LAWRENCE — Sexual minority individuals experience depression and anxiety at higher rates than their heterosexual counterparts, yet both the individuals and therapists report experiencing difficulties in treatment. A University of Kansas researcher has published a study that examines the research on psychotherapy interventions for sexual minority clients and provides recommendations for improving services.
“Sexual minorities often express frustration with their mental health services such as experiencing microaggressions. Service providers also express frustration at not being prepared to fully serve sexual minority individuals,” said Briana McGeough, assistant professor of social welfare at KU.
The study, which McGeough co-wrote with Adrian Aguilera of the University of California-Berkeley, was published in the Journal of Gay & Lesbian Social Services.
In analyzing books and scholarly articles aimed at improving mental health services for sexual minority clients, McGeough and Aguilera provided a taxonomy of approaches, writing that services fall into three categories:
- Protocol-based approaches provide services via manuals that proscribe specific, formulaic approaches to services, such as discussing coming out in a certain session and internalized homophobia in another certain session, McGeough said.
- The second category is principles-based approaches, in which providers use tools they have at their disposal to address a client’s challenge that is specifically related to sexual orientation. For example, providers can use cognitive restructuring to urge people to change how they think about an issue related to their sexual orientation, such as internalized homophobia, that is causing distress.
- The final category is relationship-based approaches. In that method, therapists participate in cultural competency trainings to learn how to relate to and work with different populations, including sexual minority clients, similar to trainings that are commonly used in the workplace to teach individuals how to work with diverse populations.
All three approaches are lacking in key areas, the authors wrote. Furthermore, insufficient research exists documenting how effective these approaches are in improving the mental health of sexual minority clients.
“I’m concerned that they tend not to be well-evaluated,” McGeough said of protocol-based approaches. “We don’t have data, to my knowledge, about if sexual minority people who experience interventions adapted for sexual orientation are having better outcomes than those experiencing standard, non-adapted interventions.”
Principles-based approaches are likely to be the most effective, but research is needed there as well to determine what tools work best and when they are appropriate to be employed.
“Often, therapists don’t see that the tools they already have at their disposal could be relevant. I think this research highlights the importance of assessment,” McGeough said. “Does the client want to discuss elements of sexual orientation? Is their sexual orientation relevant to why the individual is in therapy?”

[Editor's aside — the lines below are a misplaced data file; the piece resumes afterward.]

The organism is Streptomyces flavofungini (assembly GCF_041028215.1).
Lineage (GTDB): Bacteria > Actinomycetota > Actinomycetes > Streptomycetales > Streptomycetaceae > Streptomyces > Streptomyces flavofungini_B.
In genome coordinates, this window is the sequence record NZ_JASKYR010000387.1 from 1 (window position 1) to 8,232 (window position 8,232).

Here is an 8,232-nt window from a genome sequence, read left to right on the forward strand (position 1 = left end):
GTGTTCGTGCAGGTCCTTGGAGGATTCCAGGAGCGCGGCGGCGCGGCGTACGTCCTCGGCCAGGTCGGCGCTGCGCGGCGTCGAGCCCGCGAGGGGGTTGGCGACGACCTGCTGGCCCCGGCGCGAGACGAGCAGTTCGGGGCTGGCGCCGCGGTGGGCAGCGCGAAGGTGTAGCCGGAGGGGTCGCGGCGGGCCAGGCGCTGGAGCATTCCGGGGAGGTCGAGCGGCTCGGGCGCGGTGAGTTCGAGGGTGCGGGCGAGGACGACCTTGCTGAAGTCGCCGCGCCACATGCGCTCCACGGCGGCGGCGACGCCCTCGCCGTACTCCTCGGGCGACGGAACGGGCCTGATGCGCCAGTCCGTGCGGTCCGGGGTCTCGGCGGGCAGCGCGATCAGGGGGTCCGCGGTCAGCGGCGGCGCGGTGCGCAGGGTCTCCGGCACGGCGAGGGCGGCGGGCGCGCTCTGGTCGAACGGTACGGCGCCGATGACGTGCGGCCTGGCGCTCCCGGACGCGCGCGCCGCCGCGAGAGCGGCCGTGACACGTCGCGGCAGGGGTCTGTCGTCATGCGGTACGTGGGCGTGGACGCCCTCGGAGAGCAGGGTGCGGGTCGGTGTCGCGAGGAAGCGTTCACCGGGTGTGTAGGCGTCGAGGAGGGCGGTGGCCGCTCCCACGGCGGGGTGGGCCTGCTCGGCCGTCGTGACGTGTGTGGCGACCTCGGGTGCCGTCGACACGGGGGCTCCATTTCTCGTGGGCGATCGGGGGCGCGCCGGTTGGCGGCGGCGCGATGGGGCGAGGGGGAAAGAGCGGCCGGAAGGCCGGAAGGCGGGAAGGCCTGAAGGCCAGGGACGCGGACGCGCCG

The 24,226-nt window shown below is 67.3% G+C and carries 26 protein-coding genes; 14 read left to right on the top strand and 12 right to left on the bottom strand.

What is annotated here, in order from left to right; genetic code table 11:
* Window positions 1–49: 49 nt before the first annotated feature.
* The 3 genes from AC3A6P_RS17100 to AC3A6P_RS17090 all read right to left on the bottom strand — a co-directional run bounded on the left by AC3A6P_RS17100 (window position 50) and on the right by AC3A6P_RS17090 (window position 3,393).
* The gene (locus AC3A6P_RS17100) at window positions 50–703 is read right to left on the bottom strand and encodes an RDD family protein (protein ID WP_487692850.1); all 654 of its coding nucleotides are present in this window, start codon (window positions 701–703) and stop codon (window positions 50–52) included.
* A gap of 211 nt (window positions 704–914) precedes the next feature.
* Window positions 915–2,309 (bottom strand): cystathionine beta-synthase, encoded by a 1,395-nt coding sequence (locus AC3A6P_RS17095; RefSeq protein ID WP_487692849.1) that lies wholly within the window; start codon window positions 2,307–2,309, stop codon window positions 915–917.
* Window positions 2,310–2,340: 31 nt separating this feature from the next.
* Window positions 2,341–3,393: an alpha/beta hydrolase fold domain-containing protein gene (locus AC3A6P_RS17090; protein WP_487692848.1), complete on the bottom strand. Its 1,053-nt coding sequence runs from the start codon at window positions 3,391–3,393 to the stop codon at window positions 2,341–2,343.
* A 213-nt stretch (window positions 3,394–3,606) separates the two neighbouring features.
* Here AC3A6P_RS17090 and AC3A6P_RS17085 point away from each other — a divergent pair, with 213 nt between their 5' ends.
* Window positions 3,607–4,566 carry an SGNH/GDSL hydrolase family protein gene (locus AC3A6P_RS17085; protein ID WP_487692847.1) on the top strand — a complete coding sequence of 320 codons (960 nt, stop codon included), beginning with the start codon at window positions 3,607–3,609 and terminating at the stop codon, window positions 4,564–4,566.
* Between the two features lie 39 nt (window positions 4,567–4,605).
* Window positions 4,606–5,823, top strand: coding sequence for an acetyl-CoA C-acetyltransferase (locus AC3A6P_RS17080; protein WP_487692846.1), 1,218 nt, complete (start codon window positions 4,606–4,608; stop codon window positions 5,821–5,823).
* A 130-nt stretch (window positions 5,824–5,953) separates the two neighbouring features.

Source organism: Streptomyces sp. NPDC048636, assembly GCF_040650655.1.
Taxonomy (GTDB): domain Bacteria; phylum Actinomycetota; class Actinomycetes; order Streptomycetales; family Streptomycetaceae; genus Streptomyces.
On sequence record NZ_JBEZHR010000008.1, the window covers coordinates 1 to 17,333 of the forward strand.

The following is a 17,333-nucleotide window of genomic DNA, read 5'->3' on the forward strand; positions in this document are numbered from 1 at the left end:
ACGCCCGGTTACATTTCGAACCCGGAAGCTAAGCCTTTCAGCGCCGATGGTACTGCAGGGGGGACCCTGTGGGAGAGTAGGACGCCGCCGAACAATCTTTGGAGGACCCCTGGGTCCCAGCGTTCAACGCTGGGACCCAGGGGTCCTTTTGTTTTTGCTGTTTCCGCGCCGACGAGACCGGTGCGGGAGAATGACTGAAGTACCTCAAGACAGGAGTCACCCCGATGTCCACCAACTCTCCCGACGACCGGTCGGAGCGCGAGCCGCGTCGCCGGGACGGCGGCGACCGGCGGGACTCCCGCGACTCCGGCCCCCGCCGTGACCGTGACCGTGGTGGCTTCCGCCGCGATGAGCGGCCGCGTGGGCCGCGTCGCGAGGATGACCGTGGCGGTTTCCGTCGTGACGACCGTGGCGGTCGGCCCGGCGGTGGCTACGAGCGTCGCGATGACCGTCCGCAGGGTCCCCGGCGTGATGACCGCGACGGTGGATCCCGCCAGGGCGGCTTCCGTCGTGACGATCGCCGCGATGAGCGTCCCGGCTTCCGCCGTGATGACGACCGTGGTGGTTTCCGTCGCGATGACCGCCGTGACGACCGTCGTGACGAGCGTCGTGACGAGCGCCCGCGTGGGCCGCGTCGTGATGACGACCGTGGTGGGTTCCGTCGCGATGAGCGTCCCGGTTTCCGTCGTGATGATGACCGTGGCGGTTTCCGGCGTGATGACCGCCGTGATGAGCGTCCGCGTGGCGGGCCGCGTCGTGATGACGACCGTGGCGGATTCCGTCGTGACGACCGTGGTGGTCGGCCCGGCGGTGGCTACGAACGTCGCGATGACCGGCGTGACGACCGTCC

Focusing on sexual orientation and gender identity, even if it is not directly related to why a person is seeking treatment, can lead to problems in the therapist/client relationship, McGeough said. When the therapist focuses on the client’s sexual orientation when that isn’t a primary concern for the client, the client may feel stereotyped for judged and may not actually receive the services that they would most benefit from.
Sexual minority clients may be particularly attuned to sexual orientation-related microaggressions and judgment from therapists because of the broader context of mental health services — homosexuality was classified as a mental health disorder by the American Psychological Association for many years, she said.
In addition to further research on each individual approach, testing interventions against each other in controlled settings could further improve understanding of their effectiveness, the authors wrote. They also recommended testing interventions for mental disorders beyond depression and anxiety, further understanding and minimizing the effects of microaggressions, understanding therapists’ barriers to effectively serving sexual minority clients, and selecting and targeting interventions based on the unique challenges the client is experiencing.
In her future research, McGeough hopes to further draw upon established approaches for improving mental health services for people of color to identify strategies for better serving clients who are both people of color and sexual minority clients, as well as to apply some of the valuable lessons about supporting members of marginalized populations that may be relevant for tailoring services for sexual minority clients generally. She is also leading a grant project to better understand and improve how LGBTQ individuals experience 12-step programs for alcohol and substance abuse.
“I think we have an incredible opportunity here,” McGeough said. “Sexual minority individuals tend to use therapy at a higher rate than their heterosexual peers, so hopefully we can continue to improve mental health services for the many individuals seeking help.”
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